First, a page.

The Haunt Vault began as a reaction to cold weather, a little hobby in the evenings as the temperatures dipped into -10C and lower. There was no plan, no end game in mind. That developed and morphed over the next three years while I wrote the next six books in the series. Yes, I managed to back myself into some pretty tight corners, but the beauty of writing fantasy is the ability to manipulate the environment to adapt to the unlikely.
The Junkyard Dog trilogy was one long movie in my head. From the start, I knew where it would end. There was no what-ifs, no question what the end game would be. The defined world scope made I easier, as there were fewer opportunities for an inadvertent butterfly effect.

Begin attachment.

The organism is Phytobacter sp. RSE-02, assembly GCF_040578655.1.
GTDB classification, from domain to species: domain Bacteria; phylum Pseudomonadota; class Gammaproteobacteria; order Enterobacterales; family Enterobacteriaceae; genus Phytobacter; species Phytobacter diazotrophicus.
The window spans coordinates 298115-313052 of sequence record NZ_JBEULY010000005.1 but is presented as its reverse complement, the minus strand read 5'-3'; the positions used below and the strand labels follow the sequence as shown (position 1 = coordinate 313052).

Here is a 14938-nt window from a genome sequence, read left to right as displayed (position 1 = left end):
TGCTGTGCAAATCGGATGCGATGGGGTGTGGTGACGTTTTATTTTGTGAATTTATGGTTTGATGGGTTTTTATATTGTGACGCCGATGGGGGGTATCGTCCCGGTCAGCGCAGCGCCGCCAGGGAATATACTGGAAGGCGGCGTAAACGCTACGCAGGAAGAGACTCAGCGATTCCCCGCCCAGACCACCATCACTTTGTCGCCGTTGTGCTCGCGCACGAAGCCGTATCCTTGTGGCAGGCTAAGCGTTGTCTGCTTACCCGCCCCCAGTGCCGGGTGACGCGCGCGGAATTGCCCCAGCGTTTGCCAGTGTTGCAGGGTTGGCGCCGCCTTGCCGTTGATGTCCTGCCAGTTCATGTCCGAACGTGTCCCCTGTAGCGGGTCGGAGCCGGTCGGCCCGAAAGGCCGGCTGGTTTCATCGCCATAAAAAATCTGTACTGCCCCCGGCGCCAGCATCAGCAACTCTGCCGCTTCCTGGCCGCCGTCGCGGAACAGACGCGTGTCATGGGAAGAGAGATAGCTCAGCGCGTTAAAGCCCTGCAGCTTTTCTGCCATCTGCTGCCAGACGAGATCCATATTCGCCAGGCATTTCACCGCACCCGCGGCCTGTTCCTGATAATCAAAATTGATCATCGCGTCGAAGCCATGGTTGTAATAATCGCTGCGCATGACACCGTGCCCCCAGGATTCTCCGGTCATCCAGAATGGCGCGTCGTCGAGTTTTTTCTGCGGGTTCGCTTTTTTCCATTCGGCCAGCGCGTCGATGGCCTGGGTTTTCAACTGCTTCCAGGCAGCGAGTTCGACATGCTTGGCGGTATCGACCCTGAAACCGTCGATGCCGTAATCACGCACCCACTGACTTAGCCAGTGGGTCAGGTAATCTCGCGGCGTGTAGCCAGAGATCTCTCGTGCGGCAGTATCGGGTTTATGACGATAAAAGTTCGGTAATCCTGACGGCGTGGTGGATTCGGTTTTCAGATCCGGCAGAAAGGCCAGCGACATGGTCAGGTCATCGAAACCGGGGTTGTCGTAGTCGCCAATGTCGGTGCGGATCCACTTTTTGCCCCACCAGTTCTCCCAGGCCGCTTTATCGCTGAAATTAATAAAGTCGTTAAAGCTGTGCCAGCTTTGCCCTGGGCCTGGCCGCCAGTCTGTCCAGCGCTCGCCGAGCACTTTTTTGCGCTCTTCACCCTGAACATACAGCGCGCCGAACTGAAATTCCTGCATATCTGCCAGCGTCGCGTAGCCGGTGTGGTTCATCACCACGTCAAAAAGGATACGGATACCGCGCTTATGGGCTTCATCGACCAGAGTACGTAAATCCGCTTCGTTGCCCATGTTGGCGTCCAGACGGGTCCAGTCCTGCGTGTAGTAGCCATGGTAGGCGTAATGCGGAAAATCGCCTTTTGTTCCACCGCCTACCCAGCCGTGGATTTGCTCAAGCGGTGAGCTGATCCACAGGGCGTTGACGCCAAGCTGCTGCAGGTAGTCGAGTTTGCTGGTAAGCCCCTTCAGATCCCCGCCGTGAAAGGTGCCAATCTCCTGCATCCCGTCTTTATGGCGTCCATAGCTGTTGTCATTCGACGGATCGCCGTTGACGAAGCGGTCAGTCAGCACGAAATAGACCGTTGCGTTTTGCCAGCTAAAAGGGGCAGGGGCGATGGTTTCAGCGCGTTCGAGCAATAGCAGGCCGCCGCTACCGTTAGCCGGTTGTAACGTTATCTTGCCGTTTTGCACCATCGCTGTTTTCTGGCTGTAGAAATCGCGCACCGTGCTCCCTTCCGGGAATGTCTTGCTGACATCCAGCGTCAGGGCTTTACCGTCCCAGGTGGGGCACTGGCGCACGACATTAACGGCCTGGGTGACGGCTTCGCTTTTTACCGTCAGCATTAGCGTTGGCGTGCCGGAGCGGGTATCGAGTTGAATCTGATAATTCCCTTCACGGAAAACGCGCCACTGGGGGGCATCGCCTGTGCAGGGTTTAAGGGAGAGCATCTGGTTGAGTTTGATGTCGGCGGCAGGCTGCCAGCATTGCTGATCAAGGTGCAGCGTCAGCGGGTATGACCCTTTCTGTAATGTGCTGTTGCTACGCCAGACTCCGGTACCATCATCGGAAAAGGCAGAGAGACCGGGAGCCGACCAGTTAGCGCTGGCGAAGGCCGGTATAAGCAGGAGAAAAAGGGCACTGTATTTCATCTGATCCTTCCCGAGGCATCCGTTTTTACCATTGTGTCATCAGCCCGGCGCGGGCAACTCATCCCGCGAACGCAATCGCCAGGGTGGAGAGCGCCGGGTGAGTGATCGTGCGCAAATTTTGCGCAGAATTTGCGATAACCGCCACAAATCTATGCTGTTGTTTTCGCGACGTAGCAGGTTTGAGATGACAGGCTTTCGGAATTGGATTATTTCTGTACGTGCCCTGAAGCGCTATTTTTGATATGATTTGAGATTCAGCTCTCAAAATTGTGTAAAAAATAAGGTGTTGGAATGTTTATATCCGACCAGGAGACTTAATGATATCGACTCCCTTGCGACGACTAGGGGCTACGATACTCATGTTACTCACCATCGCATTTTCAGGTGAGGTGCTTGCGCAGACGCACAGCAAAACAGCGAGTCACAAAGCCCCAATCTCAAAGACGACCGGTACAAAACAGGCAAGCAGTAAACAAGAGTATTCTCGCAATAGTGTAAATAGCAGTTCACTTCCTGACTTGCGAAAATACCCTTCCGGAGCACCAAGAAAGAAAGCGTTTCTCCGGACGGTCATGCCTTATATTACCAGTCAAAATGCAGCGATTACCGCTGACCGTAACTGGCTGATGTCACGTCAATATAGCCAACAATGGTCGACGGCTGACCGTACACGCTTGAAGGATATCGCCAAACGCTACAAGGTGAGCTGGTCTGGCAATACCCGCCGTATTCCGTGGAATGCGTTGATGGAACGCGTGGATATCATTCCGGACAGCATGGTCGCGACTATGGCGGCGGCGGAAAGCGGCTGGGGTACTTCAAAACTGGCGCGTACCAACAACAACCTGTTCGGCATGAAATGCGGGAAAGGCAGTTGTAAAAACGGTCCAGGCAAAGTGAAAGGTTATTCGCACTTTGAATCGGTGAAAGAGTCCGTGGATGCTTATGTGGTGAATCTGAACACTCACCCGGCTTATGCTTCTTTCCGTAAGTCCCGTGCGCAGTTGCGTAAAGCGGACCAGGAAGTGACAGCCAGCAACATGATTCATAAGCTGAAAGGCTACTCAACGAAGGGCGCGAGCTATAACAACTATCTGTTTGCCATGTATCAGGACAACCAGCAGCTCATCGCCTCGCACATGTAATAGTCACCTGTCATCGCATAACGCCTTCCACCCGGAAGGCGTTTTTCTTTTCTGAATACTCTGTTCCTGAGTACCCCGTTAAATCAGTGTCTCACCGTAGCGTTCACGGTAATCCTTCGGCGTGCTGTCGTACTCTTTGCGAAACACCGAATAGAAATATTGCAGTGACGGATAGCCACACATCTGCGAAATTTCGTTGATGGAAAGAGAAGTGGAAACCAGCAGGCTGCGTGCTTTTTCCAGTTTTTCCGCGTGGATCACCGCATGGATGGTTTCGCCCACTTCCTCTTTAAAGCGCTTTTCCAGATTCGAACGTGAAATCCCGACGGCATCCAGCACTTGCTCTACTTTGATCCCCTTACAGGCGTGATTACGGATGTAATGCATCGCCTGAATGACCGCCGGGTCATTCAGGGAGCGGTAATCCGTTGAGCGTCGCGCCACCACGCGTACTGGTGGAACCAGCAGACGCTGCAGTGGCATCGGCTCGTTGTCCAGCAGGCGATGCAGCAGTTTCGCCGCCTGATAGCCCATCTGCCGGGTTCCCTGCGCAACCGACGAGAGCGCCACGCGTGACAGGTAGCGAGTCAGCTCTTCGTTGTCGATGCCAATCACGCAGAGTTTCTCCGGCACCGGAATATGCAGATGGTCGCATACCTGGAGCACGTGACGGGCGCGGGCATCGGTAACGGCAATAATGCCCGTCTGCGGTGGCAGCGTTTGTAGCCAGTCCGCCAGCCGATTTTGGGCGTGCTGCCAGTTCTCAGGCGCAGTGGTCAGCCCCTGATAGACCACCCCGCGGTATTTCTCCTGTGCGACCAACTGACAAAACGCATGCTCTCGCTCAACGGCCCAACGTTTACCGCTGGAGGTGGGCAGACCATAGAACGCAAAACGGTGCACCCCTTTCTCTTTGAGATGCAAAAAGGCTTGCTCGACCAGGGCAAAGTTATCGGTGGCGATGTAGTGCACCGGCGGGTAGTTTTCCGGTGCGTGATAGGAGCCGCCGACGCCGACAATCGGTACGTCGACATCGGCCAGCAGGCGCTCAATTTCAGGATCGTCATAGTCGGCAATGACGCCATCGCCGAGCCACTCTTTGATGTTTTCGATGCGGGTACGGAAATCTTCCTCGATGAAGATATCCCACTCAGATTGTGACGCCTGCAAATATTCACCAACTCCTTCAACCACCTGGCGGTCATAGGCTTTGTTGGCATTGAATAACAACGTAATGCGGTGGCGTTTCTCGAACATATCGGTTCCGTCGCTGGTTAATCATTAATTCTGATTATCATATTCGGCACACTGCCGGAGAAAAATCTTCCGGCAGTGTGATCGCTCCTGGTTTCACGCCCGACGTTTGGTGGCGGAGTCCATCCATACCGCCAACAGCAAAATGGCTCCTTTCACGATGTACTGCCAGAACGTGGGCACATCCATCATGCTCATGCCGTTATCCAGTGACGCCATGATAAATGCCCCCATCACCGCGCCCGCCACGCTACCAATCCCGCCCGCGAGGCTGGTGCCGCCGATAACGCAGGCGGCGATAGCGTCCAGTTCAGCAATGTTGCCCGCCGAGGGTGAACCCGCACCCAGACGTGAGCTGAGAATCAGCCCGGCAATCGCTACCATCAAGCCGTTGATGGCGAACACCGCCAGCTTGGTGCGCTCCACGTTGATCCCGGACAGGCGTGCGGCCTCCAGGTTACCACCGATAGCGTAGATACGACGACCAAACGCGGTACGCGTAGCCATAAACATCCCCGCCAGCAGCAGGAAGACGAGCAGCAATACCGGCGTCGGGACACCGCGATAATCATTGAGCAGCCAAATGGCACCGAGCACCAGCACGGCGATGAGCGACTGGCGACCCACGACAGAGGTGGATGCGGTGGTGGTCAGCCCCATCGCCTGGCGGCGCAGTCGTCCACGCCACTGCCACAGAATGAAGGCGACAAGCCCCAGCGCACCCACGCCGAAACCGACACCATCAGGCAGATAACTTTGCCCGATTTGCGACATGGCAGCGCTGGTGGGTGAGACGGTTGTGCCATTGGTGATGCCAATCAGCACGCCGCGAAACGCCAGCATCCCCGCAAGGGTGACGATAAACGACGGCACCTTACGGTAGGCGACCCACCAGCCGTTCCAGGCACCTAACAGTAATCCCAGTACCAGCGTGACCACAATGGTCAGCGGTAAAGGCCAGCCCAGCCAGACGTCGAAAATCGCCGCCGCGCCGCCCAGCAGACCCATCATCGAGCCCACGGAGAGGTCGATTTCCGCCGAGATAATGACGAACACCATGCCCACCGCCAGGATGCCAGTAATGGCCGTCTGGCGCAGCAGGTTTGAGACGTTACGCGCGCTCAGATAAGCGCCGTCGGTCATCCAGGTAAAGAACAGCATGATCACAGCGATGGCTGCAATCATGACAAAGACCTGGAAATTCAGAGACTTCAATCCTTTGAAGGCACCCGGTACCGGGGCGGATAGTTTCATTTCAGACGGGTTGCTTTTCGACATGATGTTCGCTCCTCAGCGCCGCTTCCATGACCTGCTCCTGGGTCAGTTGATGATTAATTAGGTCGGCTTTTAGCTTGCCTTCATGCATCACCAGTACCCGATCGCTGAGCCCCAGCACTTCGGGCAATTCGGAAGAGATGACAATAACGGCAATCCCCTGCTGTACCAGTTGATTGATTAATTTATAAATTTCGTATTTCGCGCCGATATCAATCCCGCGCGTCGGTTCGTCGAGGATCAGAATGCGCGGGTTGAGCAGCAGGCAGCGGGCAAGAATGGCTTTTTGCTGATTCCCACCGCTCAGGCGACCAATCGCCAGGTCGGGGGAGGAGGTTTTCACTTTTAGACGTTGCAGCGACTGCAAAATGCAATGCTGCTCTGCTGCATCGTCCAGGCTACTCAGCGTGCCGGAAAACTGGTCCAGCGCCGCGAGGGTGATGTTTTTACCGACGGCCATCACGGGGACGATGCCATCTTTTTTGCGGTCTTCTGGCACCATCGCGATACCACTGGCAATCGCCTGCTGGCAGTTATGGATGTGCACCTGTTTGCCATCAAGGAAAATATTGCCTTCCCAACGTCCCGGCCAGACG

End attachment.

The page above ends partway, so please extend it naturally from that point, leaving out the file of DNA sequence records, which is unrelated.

But this new series? This one has become an albatross of overthinking strangulation threatening to become trashed before it sees the light of day.
I’m doubting each action and word, trying to place everything along a seven-book timeline where the final scene, 560,000 words from now, will play out.
As a pantser (a non-plotter), this is stressing me out.
I’ve promised myself I will write 2500 words today, and will set aside the overthinking for this chapter. Take a page from Scarlett O’Hara and think on it another day.
I know my characters.
I know my overarching plot line.
I know the end game.
And I have my song playlist.
Now I just need to set aside this paralyzing doubt and write the damn thing.